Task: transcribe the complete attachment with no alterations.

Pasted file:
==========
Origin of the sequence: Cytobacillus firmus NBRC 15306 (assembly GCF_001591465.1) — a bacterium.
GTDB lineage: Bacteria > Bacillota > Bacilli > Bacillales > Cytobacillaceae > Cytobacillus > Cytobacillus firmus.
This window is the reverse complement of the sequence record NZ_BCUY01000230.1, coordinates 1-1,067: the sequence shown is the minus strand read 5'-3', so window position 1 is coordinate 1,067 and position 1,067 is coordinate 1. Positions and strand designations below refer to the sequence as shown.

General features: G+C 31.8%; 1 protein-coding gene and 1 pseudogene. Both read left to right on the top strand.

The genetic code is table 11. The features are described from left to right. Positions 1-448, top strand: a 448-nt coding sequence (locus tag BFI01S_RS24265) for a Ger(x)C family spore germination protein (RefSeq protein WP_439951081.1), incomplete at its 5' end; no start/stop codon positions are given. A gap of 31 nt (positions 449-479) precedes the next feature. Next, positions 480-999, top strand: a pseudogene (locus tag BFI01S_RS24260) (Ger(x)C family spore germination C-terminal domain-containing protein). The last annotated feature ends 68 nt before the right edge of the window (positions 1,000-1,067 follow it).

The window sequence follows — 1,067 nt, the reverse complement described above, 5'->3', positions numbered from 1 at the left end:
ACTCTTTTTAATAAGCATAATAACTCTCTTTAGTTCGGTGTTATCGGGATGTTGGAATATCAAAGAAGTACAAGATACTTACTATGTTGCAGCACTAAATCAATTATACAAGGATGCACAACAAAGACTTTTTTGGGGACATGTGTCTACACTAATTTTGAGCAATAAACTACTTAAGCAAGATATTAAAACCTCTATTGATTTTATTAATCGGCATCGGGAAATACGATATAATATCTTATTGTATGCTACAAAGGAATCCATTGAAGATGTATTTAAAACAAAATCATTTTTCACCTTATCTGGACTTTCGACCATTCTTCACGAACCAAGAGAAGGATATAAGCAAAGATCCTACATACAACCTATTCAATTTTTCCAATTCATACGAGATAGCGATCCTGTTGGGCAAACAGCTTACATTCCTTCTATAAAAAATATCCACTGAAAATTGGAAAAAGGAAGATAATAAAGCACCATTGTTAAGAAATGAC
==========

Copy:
Origin of the sequence: Cytobacillus firmus NBRC 15306 (assembly GCF_001591465.1) — a bacterium.
GTDB lineage: Bacteria > Bacillota > Bacilli > Bacillales > Cytobacillaceae > Cytobacillus > Cytobacillus firmus.
This window is the reverse complement of the sequence record NZ_BCUY01000230.1, coordinates 1-1,067: the sequence shown is the minus strand read 5'-3', so window position 1 is coordinate 1,067 and position 1,067 is coordinate 1. Positions and strand designations below refer to the sequence as shown.

General features: G+C 31.8%; 1 protein-coding gene and 1 pseudogene. Both read left to right on the top strand.

The genetic code is table 11. The features are described from left to right. Positions 1-448, top strand: a 448-nt coding sequence (locus tag BFI01S_RS24265) for a Ger(x)C family spore germination protein (RefSeq protein WP_439951081.1), incomplete at its 5' end; no start/stop codon positions are given. A gap of 31 nt (positions 449-479) precedes the next feature. Next, positions 480-999, top strand: a pseudogene (locus tag BFI01S_RS24260) (Ger(x)C family spore germination C-terminal domain-containing protein). The last annotated feature ends 68 nt before the right edge of the window (positions 1,000-1,067 follow it).

The window sequence follows — 1,067 nt, the reverse complement described above, 5'->3', positions numbered from 1 at the left end:
ACTCTTTTTAATAAGCATAATAACTCTCTTTAGTTCGGTGTTATCGGGATGTTGGAATATCAAAGAAGTACAAGATACTTACTATGTTGCAGCACTAAATCAATTATACAAGGATGCACAACAAAGACTTTTTTGGGGACATGTGTCTACACTAATTTTGAGCAATAAACTACTTAAGCAAGATATTAAAACCTCTATTGATTTTATTAATCGGCATCGGGAAATACGATATAATATCTTATTGTATGCTACAAAGGAATCCATTGAAGATGTATTTAAAACAAAATCATTTTTCACCTTATCTGGACTTTCGACCATTCTTCACGAACCAAGAGAAGGATATAAGCAAAGATCCTACATACAACCTATTCAATTTTTCCAATTCATACGAGATAGCGATCCTGTTGGGCAAACAGCTTACATTCCTTCTATAAAAAATATCCACTGAAAATTGGAAAAAGGAAGATAATAAAGCACCATTGTTAAGAAATGAC